Quantitative variables were characterized using mean ± standard deviation (SD) or median with quartile ranges, where appropriate, while categorical factors were described with absolute frequencies and percentages. Accordingly, the comparison between melanoma patients and healthy controls was based on the Mann–Whitney U test. Where appropriate, comparisons were performed with the Wilcoxon test for paired data. Receiver operating characteristic (ROC) analysis was performed to identify the optimal cut-off value to group patients in those with low or high values. Differences in the expression of CD26high, according to clinical benefit, Disease Control Rate (DCR) were analyzed by the Mann–Whitney U test while the best overall response rate (BORR) were analyzed by the Kruskal–Wallis rank test (two-sided). Bonferroni adjustment was used for pairwise comparisons. Survival was calculated using Kaplan–Meier curves and compared by the log-rank test. The Cox proportional hazards model calculated the adjusted hazard ratios (HRs) and their 95% confidence interval (CI). The OS time was calculated from the date of diagnosis to the date of death or censored at the last follow-up (FU) visit. The Progression Free Survival (PFS) was calculated from the date of randomization to the first recorded disease progression or the date of death due to any cause.
All tests were two-tailed, and statistical significance was set at p < 0.05. Statistical analyses were made using the GraphPad Prism 7 (GraphPad Software Inc., San Diego, CA, USA) or the MedCalc (MedCalcSoftware, Ostend, Belgium) platforms.
A total of 69 melanoma patients treated with nivolumab were included. The baseline characteristics are listed in Table 1. The median age was 65.5 years; 42 patients were male, and 27 were female. According to the 8th edition of the American Joint Committee on Cancer (AJCC) , 12 patients were assigned to category M1a, 15 to M1b, 31 to M1c, and 11 to M1d. BRAF mutational status was known in 56 out of 69 melanoma patients, in particular: 24 patients (42.85%) had BRAF-mutated melanoma while 32 patients (57.14%) were wild-type for BRAF. Brain metastasis was present in 11/69 patients (15.94%). Fifty-four out of 69 subjects received nivolumab as first-line therapy; the remaining patients previously had the administration of ipilimumab or BRAF inhibitor. The best overall response rate (BORR) to nivolumab was 31.88% (22/69): 6 patients with CR and 16 with PR. The DCR to nivolumab was 60.86% (42/69): 6 patients with CR, 16 PR, and 20 with SD). 39.13% of patients (27/69) displayed PD (Table 1).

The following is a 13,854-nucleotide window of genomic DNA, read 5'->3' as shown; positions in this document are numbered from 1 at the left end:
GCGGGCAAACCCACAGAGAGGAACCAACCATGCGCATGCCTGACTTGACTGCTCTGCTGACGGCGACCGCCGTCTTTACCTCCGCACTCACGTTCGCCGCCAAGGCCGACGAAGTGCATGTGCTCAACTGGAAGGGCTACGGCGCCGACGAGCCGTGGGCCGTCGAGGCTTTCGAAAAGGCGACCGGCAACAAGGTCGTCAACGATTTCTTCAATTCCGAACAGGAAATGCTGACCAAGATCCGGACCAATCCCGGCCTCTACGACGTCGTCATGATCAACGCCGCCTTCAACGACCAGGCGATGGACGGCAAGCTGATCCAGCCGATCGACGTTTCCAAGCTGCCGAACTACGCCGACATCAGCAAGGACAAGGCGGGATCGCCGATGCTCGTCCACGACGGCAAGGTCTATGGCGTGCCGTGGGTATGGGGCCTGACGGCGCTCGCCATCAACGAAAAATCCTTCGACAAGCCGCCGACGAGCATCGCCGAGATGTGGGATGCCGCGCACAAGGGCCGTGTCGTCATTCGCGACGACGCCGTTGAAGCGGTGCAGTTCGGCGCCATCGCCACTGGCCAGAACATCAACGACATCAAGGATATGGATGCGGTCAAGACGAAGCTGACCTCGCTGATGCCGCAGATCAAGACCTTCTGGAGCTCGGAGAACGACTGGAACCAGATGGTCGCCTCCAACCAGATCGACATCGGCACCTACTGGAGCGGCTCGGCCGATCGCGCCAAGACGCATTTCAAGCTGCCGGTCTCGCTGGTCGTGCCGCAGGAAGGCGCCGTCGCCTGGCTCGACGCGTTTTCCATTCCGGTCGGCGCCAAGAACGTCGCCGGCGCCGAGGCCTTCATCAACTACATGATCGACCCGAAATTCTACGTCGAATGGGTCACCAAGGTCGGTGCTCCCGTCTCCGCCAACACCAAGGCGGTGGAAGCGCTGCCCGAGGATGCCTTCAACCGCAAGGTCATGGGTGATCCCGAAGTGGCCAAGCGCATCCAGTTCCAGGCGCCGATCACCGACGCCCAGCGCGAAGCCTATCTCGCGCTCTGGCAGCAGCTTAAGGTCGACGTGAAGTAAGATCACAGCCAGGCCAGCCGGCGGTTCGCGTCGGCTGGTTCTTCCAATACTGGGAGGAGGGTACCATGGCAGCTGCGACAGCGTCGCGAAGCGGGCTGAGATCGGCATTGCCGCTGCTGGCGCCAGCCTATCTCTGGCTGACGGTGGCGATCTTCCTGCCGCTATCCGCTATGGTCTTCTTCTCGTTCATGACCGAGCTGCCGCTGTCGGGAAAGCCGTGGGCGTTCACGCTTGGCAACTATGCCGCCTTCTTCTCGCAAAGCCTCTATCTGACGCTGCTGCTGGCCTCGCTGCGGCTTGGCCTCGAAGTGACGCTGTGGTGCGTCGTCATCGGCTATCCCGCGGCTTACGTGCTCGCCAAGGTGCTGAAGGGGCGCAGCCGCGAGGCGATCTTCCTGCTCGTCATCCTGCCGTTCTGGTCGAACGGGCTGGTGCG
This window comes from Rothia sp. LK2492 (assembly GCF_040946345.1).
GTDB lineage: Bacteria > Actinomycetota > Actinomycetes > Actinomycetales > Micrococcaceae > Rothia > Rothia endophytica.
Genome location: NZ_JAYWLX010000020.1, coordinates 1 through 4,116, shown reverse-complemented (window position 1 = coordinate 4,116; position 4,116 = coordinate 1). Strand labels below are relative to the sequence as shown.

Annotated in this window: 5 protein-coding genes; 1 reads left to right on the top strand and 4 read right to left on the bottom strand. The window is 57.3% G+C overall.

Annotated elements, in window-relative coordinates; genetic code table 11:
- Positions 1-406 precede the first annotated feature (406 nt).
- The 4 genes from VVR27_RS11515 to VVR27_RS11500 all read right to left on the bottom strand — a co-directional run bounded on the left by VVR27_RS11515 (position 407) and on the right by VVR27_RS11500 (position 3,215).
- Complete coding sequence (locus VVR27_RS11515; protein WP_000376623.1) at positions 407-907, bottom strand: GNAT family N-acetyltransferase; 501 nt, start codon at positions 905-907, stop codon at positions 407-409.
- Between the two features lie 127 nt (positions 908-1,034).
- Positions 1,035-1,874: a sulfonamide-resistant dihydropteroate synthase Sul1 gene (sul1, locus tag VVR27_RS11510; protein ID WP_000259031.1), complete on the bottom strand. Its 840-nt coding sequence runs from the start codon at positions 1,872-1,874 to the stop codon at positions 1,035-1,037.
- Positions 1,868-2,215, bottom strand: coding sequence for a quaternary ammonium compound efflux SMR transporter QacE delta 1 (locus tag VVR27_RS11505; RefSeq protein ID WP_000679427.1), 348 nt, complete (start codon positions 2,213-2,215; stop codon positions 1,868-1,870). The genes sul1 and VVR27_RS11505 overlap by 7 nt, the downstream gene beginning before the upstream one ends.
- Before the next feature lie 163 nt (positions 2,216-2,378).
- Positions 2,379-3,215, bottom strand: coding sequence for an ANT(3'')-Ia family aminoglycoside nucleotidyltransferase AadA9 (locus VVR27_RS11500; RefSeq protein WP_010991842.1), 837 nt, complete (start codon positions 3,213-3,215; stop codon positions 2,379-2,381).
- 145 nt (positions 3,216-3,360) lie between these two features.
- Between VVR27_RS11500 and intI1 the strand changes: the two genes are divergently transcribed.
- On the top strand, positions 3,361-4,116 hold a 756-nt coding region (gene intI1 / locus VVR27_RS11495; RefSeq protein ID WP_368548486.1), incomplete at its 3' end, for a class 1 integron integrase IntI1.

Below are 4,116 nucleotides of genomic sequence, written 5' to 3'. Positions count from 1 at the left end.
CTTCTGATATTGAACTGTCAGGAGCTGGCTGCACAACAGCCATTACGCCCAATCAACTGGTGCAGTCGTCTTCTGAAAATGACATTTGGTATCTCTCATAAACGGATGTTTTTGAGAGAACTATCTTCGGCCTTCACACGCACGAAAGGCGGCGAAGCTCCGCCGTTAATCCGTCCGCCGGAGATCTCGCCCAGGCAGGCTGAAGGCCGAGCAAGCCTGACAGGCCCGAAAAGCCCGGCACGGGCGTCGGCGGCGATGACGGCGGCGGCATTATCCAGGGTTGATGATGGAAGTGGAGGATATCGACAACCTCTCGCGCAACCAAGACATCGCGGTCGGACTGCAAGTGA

Melanoma patients with CR, PR, or SD greater than 12 months (35/69 patients) were arbitrarily assigned to a group with clinical benefit (CB), while the no-clinical benefit group (NCB) showed PD or SD for lesser than 12 months (34/69 patients). The median follow-up for this study was 14.10 months. Twenty age- and gender-matched healthy volunteers were recruited as controls.
Frequencies of peripheral CD4+CD26high T cells are significantly reduced in melanoma patients
Flow cytometry revealed the frequency of CD4+ T lymphocytes expressing CD26 in healthy versus cancer patients in our study cohort are reported in Fig. 1. The relative median values [25th; 75th percentile] for the different CD4+CD26+ T cell subsets before starting nivolumab treatment (W0) were respectively 16.15 [13.65; 23.25] for CD4+CD26neg (Fig. 1A), 72.05 [63.43; 75.83] for CD4+CD26int (Fig. 1B), and 10.65 [8.65; 12.90] for CD4+CD26high (Fig. 1C) in healthy individuals. In patients with melanoma, the relative median percentages were 22.40 [16.95; 37.15] for CD4+CD26neg (Fig. 1A), 69.50 [58.70; 75.55] for CD4+CD26int (Fig. 1B), and 7.30 [4.70; 10.90] for CD4+CD26high (Fig. 1C). As reported, the median percentages of CD4+ CD26neg T cells, which possess immunosuppressive properties, were elevated in melanoma subjects as compared with healthy individuals (p = 0.029) (Fig. 1A). At the same time, no differences were detected when looking at the naïve-like CD4+CD26int percentages (p = 0.433) (Fig. 1B). Of note, the median frequencies of the CD4+ T cell expressing CD26high were significantly less in melanoma patients than in the healthy group (p = 0.001) (Fig. 1C).
No differences in the distribution of CD4+CD26high were detected through the stratification of melanoma patients according to gender, BRAF mutational status, brain metastasis, and M category (data not shown).
No statistical difference of total lymphocyte counts were found in melanoma patients as compared with healthy controls (p = 0.13).
CD4+CD26high T cells are elevated in patients responsive to nivolumab therapy
To address whether Nivolumab may affect the immune perturbations observed in metastatic melanoma patients, we compared the frequency of CD4+CD26+ T cells at W0 with those obtained after 12 weeks (W1) of treatment in a sub-cohort of 33 patients (Fig. 2A–C). The analysis showed that at W1 median (25th; 75th percentile) percentages of CD4+CD26high T cell subsets were significantly higher in comparison with those measured before starting Nivolumab treatment. In particular, we found that CD4+CD26high T cells rose from 7.1 (3.89; 10.70) to 12.5 (7.34; 16.00) (p < 0.0001), as displayed in Fig. 2C.